Questions abound when issues of family law run into bankruptcy law.
It’s hard to think of more emotion-packed subjects than marriage and money.
When the two fields of law, one federal and one state, collide, answers are sometimes hard to find.
The most important thing to know is that support or maintenance claims cannot be discharged in bankruptcy.
In fact, no claims that arise in a divorce in favor of a spouses or child can be discharged in a Chapter 7.
Bankruptcy and support claims
The Bankruptcy Code attempts to protect the rights of children and former spouses to collect support: whether it is called family support, alimony, or child support, the bankruptcy code makes it non dischargeable in bankruptcy. The recipient spouse does not have to do anything for the debt to be excluded from the discharge.
The automatic stay, which stops other court proceedings when a bankruptcy is filed, does not apply to actions to establish or modify a support order or to collect support from post petition wages.
Wage orders that deduct current support from the debtor’s wages are not generally affected by the bankruptcy filing. Wage orders that collect past due support arguably are stayed.
Also, support is a priority claim for purposes of payment from the estate.
Thus in a Chapter 13, payment of past due support is paid before unsecured creditors, and even before taxes.
Chapter 13 frequently works well for both the paying spouse (who is protected from other creditors while paying back support) and for the recipient spouse ( who gets regular payments from the trustee made by the debtor voluntarily).
Bankruptcy and other marital debts in a pending divorce
The issues raised when one spouse in a divorce action files bankruptcy are complex and vary somewhat depending on the property and family laws of the state.
In general, the filing of a bankruptcy stops all court proceedings against the debtor; brings into the bankruptcy estate all property of the debtor and all community property of the debtor and his spouse; and upon entry of a discharge relieves the debtor of personal liability for all dischargeable debts.
The family court cannot assign marital debts to the debtor after he has received a discharge and cannot make orders dividing the property of the debtor while the property is property of the estate.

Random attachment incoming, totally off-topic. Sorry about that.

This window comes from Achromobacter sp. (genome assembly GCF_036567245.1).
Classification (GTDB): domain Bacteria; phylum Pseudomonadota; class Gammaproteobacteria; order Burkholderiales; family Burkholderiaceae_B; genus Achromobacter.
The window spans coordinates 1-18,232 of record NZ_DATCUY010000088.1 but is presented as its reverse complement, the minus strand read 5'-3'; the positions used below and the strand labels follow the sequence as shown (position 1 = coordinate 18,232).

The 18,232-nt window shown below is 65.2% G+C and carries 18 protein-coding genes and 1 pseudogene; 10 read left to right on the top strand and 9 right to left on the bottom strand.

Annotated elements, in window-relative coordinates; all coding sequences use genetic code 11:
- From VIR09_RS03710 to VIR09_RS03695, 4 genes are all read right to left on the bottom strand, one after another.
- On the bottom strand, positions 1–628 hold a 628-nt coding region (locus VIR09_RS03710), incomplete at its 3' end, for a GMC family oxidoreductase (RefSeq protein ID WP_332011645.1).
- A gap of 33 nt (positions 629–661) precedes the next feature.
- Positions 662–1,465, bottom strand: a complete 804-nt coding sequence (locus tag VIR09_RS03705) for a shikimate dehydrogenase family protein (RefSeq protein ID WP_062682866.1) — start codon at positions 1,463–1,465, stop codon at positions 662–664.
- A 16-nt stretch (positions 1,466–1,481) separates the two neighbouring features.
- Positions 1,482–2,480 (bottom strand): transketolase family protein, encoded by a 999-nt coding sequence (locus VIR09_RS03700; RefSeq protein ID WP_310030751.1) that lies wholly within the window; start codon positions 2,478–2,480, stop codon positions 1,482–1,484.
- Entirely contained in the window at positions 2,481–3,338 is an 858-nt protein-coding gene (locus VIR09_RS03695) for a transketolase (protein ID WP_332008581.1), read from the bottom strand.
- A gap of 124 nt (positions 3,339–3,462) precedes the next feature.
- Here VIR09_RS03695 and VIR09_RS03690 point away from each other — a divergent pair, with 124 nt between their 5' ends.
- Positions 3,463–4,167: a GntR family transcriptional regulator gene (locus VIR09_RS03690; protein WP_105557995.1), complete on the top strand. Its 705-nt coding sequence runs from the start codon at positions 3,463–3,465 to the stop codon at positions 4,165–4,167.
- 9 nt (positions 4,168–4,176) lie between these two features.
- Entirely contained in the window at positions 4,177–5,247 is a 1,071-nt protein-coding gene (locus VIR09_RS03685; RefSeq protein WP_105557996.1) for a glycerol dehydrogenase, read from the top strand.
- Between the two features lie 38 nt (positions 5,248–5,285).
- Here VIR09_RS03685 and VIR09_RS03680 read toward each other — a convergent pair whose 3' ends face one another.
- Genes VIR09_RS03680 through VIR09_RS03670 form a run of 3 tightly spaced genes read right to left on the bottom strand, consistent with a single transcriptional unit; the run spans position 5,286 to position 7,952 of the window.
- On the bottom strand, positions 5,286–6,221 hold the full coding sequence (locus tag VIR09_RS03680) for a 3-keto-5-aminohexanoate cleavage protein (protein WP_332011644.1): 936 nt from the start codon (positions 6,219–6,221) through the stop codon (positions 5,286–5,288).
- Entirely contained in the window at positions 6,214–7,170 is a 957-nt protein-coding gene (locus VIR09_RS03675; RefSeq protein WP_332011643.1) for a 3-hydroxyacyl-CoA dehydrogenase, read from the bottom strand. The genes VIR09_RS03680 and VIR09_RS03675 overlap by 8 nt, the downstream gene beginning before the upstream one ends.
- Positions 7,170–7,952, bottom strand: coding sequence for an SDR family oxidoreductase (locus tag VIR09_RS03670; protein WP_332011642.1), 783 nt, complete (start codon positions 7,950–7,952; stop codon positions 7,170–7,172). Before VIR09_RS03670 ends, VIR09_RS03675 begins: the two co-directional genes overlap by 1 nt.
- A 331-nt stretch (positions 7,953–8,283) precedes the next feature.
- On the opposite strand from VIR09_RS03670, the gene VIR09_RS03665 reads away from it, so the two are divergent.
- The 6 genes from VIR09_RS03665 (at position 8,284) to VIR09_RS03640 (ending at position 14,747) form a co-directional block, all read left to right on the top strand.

The family court can continue to hear and decide issues relating to fixing support. Some courts will require an order from the bankruptcy court, specifically finding that motions to establish or modify support are outside the bankruptcy stay. See Relief from stay.
If you become involved in such a proceeding, get advice from an experienced bankruptcy lawyer. Find a bankruptcy lawyer.
Bankruptcy and marital settlement agreements
The 2005 amendments to the Bankruptcy Code made non support obligations created in connection with a divorce or separation nondischargeable in Chapter 7 without any action on the part of the non debtor spouse.11 U.S.C. 523 (a)15.
Those same obligations are dischargeable in a Chapter 13.
Effect of listing a marital debt on the schedules
Just because a creditor is listed by the debtor on the bankruptcy schedules does not make the creditor’s claim dischargeable. The debtor is required to list all debts on the schedules, even debts that are acknowledged to be non dischargeable.
So, listing a debt to a spouse or former spouse does not show either an intent or perhaps even the power to discharge the debt.
The dischargeability of the debt depends on the nature of the debt (support, property division, lien for equalizing payment, etc.). Support is non dischargeable without action on the part of the receiving spouse.
If you know about the bankruptcy, whether from the court or through the grapevine, you are charged with finding out what is going on and taking steps to protect your interests, if necessary.
From the Bankruptcy Soapbox: Divorce, Joint Debts & Ticking Time Bombs
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